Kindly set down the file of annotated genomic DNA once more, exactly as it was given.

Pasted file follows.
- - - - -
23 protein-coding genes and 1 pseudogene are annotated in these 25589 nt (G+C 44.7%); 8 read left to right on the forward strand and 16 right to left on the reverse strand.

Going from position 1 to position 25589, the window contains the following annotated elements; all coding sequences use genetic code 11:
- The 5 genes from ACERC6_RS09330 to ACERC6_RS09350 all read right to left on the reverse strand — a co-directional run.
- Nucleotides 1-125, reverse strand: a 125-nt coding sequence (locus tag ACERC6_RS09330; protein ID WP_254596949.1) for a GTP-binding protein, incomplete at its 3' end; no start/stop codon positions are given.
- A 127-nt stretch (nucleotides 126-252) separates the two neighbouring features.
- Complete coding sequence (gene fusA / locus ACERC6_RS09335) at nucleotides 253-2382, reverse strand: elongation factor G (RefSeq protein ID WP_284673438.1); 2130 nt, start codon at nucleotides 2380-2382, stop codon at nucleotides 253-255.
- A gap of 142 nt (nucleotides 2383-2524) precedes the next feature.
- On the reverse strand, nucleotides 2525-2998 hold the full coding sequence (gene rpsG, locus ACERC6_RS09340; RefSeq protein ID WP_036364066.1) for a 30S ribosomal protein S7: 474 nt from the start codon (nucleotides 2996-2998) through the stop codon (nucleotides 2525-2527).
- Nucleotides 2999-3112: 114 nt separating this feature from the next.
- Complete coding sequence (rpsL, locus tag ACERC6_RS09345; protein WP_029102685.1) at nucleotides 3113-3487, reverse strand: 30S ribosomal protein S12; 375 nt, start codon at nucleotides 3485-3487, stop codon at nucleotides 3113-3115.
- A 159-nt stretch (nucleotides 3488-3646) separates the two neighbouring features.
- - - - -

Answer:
23 protein-coding genes and 1 pseudogene are annotated in these 25589 nt (G+C 44.7%); 8 read left to right on the forward strand and 16 right to left on the reverse strand.

Going from position 1 to position 25589, the window contains the following annotated elements; all coding sequences use genetic code 11:
- The 5 genes from ACERC6_RS09330 to ACERC6_RS09350 all read right to left on the reverse strand — a co-directional run.
- Nucleotides 1-125, reverse strand: a 125-nt coding sequence (locus tag ACERC6_RS09330; protein ID WP_254596949.1) for a GTP-binding protein, incomplete at its 3' end; no start/stop codon positions are given.
- A 127-nt stretch (nucleotides 126-252) separates the two neighbouring features.
- Complete coding sequence (gene fusA / locus ACERC6_RS09335) at nucleotides 253-2382, reverse strand: elongation factor G (RefSeq protein ID WP_284673438.1); 2130 nt, start codon at nucleotides 2380-2382, stop codon at nucleotides 253-255.
- A gap of 142 nt (nucleotides 2383-2524) precedes the next feature.
- On the reverse strand, nucleotides 2525-2998 hold the full coding sequence (gene rpsG, locus ACERC6_RS09340; RefSeq protein ID WP_036364066.1) for a 30S ribosomal protein S7: 474 nt from the start codon (nucleotides 2996-2998) through the stop codon (nucleotides 2525-2527).
- Nucleotides 2999-3112: 114 nt separating this feature from the next.
- Complete coding sequence (rpsL, locus tag ACERC6_RS09345; protein WP_029102685.1) at nucleotides 3113-3487, reverse strand: 30S ribosomal protein S12; 375 nt, start codon at nucleotides 3485-3487, stop codon at nucleotides 3113-3115.
- A 159-nt stretch (nucleotides 3488-3646) separates the two neighbouring features.